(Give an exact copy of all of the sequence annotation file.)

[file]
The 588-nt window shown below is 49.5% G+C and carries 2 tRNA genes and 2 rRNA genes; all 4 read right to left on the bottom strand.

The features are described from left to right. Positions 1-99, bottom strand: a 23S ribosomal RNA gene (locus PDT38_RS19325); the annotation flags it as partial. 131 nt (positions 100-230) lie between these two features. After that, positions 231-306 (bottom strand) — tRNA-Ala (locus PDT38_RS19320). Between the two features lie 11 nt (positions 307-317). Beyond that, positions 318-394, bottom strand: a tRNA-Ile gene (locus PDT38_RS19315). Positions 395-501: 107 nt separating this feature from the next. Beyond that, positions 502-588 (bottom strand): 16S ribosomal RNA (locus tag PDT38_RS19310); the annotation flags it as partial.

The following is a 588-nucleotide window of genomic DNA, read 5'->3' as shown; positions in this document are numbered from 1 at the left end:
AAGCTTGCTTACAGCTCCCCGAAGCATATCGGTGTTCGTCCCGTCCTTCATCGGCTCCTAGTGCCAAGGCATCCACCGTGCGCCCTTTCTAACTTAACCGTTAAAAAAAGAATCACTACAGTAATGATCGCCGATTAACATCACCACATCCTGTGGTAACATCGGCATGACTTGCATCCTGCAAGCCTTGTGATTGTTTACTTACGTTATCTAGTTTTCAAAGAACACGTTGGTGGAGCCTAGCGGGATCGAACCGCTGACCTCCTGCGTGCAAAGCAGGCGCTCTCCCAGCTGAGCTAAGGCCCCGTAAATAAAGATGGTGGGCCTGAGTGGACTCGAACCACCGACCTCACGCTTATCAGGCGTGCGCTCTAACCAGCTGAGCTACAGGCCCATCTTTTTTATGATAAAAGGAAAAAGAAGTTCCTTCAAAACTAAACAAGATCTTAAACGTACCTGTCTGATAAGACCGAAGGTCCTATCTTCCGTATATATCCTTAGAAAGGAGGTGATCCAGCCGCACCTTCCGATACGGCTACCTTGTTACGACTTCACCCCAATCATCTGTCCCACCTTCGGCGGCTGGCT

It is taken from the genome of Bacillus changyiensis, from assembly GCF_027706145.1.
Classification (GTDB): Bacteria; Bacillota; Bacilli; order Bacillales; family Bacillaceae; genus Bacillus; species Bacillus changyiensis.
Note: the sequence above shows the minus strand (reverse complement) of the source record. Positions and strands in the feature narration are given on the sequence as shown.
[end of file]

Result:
The 588-nt window shown below is 49.5% G+C and carries 2 tRNA genes and 2 rRNA genes; all 4 read right to left on the bottom strand.

The features are described from left to right. Positions 1-99, bottom strand: a 23S ribosomal RNA gene (locus PDT38_RS19325); the annotation flags it as partial. 131 nt (positions 100-230) lie between these two features. After that, positions 231-306 (bottom strand) — tRNA-Ala (locus PDT38_RS19320). Between the two features lie 11 nt (positions 307-317). Beyond that, positions 318-394, bottom strand: a tRNA-Ile gene (locus PDT38_RS19315). Positions 395-501: 107 nt separating this feature from the next. Beyond that, positions 502-588 (bottom strand): 16S ribosomal RNA (locus tag PDT38_RS19310); the annotation flags it as partial.

The following is a 588-nucleotide window of genomic DNA, read 5'->3' as shown; positions in this document are numbered from 1 at the left end:
AAGCTTGCTTACAGCTCCCCGAAGCATATCGGTGTTCGTCCCGTCCTTCATCGGCTCCTAGTGCCAAGGCATCCACCGTGCGCCCTTTCTAACTTAACCGTTAAAAAAAGAATCACTACAGTAATGATCGCCGATTAACATCACCACATCCTGTGGTAACATCGGCATGACTTGCATCCTGCAAGCCTTGTGATTGTTTACTTACGTTATCTAGTTTTCAAAGAACACGTTGGTGGAGCCTAGCGGGATCGAACCGCTGACCTCCTGCGTGCAAAGCAGGCGCTCTCCCAGCTGAGCTAAGGCCCCGTAAATAAAGATGGTGGGCCTGAGTGGACTCGAACCACCGACCTCACGCTTATCAGGCGTGCGCTCTAACCAGCTGAGCTACAGGCCCATCTTTTTTATGATAAAAGGAAAAAGAAGTTCCTTCAAAACTAAACAAGATCTTAAACGTACCTGTCTGATAAGACCGAAGGTCCTATCTTCCGTATATATCCTTAGAAAGGAGGTGATCCAGCCGCACCTTCCGATACGGCTACCTTGTTACGACTTCACCCCAATCATCTGTCCCACCTTCGGCGGCTGGCT

It is taken from the genome of Bacillus changyiensis, from assembly GCF_027706145.1.
Classification (GTDB): Bacteria; Bacillota; Bacilli; order Bacillales; family Bacillaceae; genus Bacillus; species Bacillus changyiensis.
Note: the sequence above shows the minus strand (reverse complement) of the source record. Positions and strands in the feature narration are given on the sequence as shown.